Throughout March, we are celebrating International Women’s Day by sharing the stories of inspiring women in leadership positions across the sectors we work in.

We’re joined by Cait Allen, Chief Executive Officer of the British Chiropractic Association. With a career largely based in PR, marketing and stakeholder engagement, Cait has worked across a wide range of companies including charity, public and private sector, ranging from local to global. Cait first became a CEO at 35, and is currently in her third CEO role.

How do you inspire inclusion in your work and life?

We are all unique individuals, and I just try and understand who someone is as a human being — what has shaped them, what drives them and what they want to achieve. That applies to work colleagues, partners, family and friends.

What are some of the biggest challenges facing women in leadership positions today, particularly in your sector?

I feel that the same challenges apply to men and women in leadership: judgement from people of the same gender and assumptions from people of different genders.

Have you faced any obstacles or resistance as a woman in a leadership position, and if so, how did you overcome them?

I have been in circumstances where there were perceived obstacles, but they were not an issue for me.  I found the public sector, academic world, and armed forces very male dominated at a senior level. And I worked for an organisation of 4000 men as the first and only female CEO.  But I find that being a woman is my strength, not my weakness, and that I have lots of tools in my box – like my experience, knowledge, skills and personal qualities – that only give me an advantage.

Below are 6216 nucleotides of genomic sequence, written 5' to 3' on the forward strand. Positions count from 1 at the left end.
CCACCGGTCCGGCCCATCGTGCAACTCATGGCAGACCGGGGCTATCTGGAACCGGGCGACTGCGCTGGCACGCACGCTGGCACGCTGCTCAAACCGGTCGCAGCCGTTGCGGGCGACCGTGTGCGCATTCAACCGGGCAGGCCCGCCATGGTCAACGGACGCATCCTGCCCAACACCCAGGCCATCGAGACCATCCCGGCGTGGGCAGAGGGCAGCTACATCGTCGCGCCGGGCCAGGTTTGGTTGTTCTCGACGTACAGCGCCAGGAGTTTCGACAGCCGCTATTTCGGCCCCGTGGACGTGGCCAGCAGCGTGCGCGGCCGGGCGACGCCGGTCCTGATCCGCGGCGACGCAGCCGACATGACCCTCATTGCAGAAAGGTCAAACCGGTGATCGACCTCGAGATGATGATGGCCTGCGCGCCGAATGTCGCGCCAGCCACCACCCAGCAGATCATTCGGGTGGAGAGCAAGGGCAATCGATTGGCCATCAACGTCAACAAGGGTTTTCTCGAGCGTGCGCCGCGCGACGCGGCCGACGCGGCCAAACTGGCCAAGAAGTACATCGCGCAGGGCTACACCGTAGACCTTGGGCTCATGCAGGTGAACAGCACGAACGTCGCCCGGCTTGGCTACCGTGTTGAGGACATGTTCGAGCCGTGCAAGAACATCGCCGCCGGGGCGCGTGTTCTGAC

What is the most noticeable win for gender equality you’ve witnessed throughout your career?

Relaxation of work dress codes and uniforms. I have never worn a uniform, at school or work, and whilst I recognise they are necessary from a practical point of view, I find they are restrictive and stifling to individuality and comfort.

I’m glad that uniforms and expected office dress codes have become more relaxed and gender fluid.  And it’s great that men rarely have to wear a tie these days – that was a big win.

What advice would you give to other women aspiring to leadership roles in the third sector?

Identify what sets you apart, what you can offer that no one else can. If it isn’t knowledge, skills or experience, then you will have a unique personal quality that is just as strong. Be clear with yourself what that is and then tell others about it.

How do you use decision-making power to foster a culture of inclusivity?

I have very clear lines of delegated authority so every member of staff has ownership, accountability and the ability to make decisions in their area of work. This gives everyone a share in the success of the business, and every person carries value.

Do you advocate for gender equality and inclusivity outside of your professional role?

I work very hard in raising my three children to be true to themselves, embrace their gender, colour and everything that is unique about them. Children are fundamentally judgemental, especially teens.  My mantra with them is always along the lines of ‘Everyone is different, but different is not right or wrong. What is normal for you is not normal somewhere else in the world’.

Did you have any role models or mentors who have helped you on your professional journey?

I had a boss called Lisa Dunn for around six years when I worked in the NHS in my mid to late 20s. She changed my whole perspective.  Lisa taught me to make the most of my personal presence and helped me address my gaps through the right learning opportunities, which were truly transformative. Even today, 20 years later, when I’m in a work quandary, I say “WWLD?” (What would Lisa do?)

Do you have any final thoughts you would like to share?

Identify the type of organisation you want to work for and target those; do not reshape yourself to work in a culture that isn’t a good fit for your values.

James Hunt is our Head of Not for Profit Appointments, a senior executive search recruitment specialist supporting the not for profit sector since 2005. With a love for finding passionate and talented people, matchmaking leaders, experts and teams in executive appointments. You can connect with James on LinkedIn, or email him at to start an informal chat about your career or recruitment needs.